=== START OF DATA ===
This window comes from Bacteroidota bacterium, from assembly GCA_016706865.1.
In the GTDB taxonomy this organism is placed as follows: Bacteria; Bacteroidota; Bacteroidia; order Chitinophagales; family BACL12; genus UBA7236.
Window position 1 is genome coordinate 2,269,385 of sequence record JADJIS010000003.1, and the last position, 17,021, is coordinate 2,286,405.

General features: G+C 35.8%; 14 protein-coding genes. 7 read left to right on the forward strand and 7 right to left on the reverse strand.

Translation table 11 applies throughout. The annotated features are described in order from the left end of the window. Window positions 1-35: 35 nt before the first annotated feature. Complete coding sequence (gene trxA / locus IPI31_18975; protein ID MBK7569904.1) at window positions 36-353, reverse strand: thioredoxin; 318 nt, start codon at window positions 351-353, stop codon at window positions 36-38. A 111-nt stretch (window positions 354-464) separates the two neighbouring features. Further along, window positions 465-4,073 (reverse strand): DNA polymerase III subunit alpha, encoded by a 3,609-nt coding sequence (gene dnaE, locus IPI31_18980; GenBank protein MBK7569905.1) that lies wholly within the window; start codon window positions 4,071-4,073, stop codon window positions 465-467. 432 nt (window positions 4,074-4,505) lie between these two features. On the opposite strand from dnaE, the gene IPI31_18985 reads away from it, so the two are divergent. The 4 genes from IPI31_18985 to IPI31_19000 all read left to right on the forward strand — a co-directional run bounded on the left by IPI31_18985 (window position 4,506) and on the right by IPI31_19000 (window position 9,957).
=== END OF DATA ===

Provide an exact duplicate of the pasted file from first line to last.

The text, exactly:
This window comes from Bacteroidota bacterium, from assembly GCA_016706865.1.
In the GTDB taxonomy this organism is placed as follows: Bacteria; Bacteroidota; Bacteroidia; order Chitinophagales; family BACL12; genus UBA7236.
Window position 1 is genome coordinate 2,269,385 of sequence record JADJIS010000003.1, and the last position, 17,021, is coordinate 2,286,405.

General features: G+C 35.8%; 14 protein-coding genes. 7 read left to right on the forward strand and 7 right to left on the reverse strand.

Translation table 11 applies throughout. The annotated features are described in order from the left end of the window. Window positions 1-35: 35 nt before the first annotated feature. Complete coding sequence (gene trxA / locus IPI31_18975; protein ID MBK7569904.1) at window positions 36-353, reverse strand: thioredoxin; 318 nt, start codon at window positions 351-353, stop codon at window positions 36-38. A 111-nt stretch (window positions 354-464) separates the two neighbouring features. Further along, window positions 465-4,073 (reverse strand): DNA polymerase III subunit alpha, encoded by a 3,609-nt coding sequence (gene dnaE, locus IPI31_18980; GenBank protein MBK7569905.1) that lies wholly within the window; start codon window positions 4,071-4,073, stop codon window positions 465-467. 432 nt (window positions 4,074-4,505) lie between these two features. On the opposite strand from dnaE, the gene IPI31_18985 reads away from it, so the two are divergent. The 4 genes from IPI31_18985 to IPI31_19000 all read left to right on the forward strand — a co-directional run bounded on the left by IPI31_18985 (window position 4,506) and on the right by IPI31_19000 (window position 9,957).